Measuring the ROEE of Sustainable Roof Insulation
Given today’s low energy prices, driven in part by excess supplies of oil and natural gas, it’s become a little more difficult to sell the value of high-R roof insulation based solely on traditional Return on Investment, or ROI. You can find a variety of studies that have examined the cost of additional roof insulation versus the hard dollar payback, and the current savings are far from wildly impressive. A recent NRCA study placed the payback period for roofing insulation anywhere from four years to well over 30 years, and my own past research tends to fall in the range of five to 25, depending on climate, code requirements and other factors.
However, for the building owner interested in long-term environmental sustainability and economic return, there is a new measure that can help provide some additional perspective on the value of highly efficient roof insulation systems. I call the concept Return on Embodied Energy, or ROEE.
Embodied energy is the total amount of energy required to manufacture and install a product such as roof insulation. This includes all the energy required to extract the raw materials and transport them to the factory, as well as manufacturing, packaging and delivering the insulation to a jobsite. The unloading and installing is also taken into consideration, as is the eventual removal and disposal. As you can imagine, it takes a lot of time and effort to make such a complicated calculation.
To provide a comprehensive scorecard of the total energy used to produce a specific unit of a product, many insulation manufacturers use Environmental Product Disclosures (EPDs). The information is available publically as part of a new product-disclosure tool. In the case of roofing insulation, the unit is related to the R-value the product provides. This means that it’s possible to compare the total amount of energy required to manufacture and install any insulation product against the estimated energy savings it can provide. As a result, you can compare the amount of embodied energy by the amount of saved energy to calculate your return on the energy “investment” of the insulation.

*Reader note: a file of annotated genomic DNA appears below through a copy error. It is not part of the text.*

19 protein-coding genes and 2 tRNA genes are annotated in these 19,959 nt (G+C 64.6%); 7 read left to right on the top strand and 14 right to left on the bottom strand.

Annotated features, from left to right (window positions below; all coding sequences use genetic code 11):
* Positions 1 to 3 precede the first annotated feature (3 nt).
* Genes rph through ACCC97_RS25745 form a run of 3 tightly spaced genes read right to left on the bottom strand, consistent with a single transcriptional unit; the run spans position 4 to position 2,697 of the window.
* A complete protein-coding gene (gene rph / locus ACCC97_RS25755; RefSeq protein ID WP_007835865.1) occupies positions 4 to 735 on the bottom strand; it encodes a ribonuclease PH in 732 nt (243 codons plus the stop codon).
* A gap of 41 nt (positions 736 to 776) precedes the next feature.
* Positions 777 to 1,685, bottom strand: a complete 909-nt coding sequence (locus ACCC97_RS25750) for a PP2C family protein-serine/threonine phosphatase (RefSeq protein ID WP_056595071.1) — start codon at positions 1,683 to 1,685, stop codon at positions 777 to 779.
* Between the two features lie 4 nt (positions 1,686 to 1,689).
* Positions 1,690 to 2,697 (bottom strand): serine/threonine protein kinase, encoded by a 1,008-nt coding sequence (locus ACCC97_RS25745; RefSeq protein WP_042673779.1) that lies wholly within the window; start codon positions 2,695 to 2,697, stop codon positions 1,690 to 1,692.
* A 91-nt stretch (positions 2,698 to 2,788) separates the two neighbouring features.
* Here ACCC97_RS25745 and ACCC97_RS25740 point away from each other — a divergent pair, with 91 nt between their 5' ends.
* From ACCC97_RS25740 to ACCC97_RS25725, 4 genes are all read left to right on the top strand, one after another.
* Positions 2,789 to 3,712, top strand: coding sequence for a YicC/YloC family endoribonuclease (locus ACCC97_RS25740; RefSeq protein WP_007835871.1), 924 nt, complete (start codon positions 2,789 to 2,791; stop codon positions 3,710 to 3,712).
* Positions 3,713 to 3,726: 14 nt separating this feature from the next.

EPDs are now published for a wide variety of roof insulation products, including spray polyurethane foam (SPF), polyisocyanurate, heavy density mineral wool board and extruded polystyrene (XPS). Several of these EPDs include an analysis comparing the embodied energy identified in the EPD against the amount of energy that the product will save over time. The results of this approach are very different from traditional ROI calculations.
One of these EPDs, published by a manufacturer of XPS, calculates that the ROEE or payback period to break even on the embodied energy is as little as eight months to slightly more than a year. A similar EPD published by the Spray Polyurethane Foam Alliance (SPFA) arrives at a similar payback period of one to two years. An EPD published by the Polyisocyanurate Insulation Manufacturers Association (PIMA) calculates the energy payback to be 47 times the original embodied energy over a 60-year service life, which amounts to a net payback period of less than a year and a half.
Although each study used different assumptions and it would not be meaningful to compare among them, their combined findings of an ROEE payback in less than two years is certainly a lot different than the much longer payback periods obtained using traditional economic ROI analysis. So when you have a chance, ask your roofing insulation supplier if they have a published EPD for their product. This will allow you to see how much energy your can save for your customers as compared to the energy it takes to provide and install their roof insulation.
For more information about EPDs and their impact on product selection, please take a look at my article, “Disclosure: The Newest Dimension in Green Building,” published in last March’s issue of Roofing Contractor.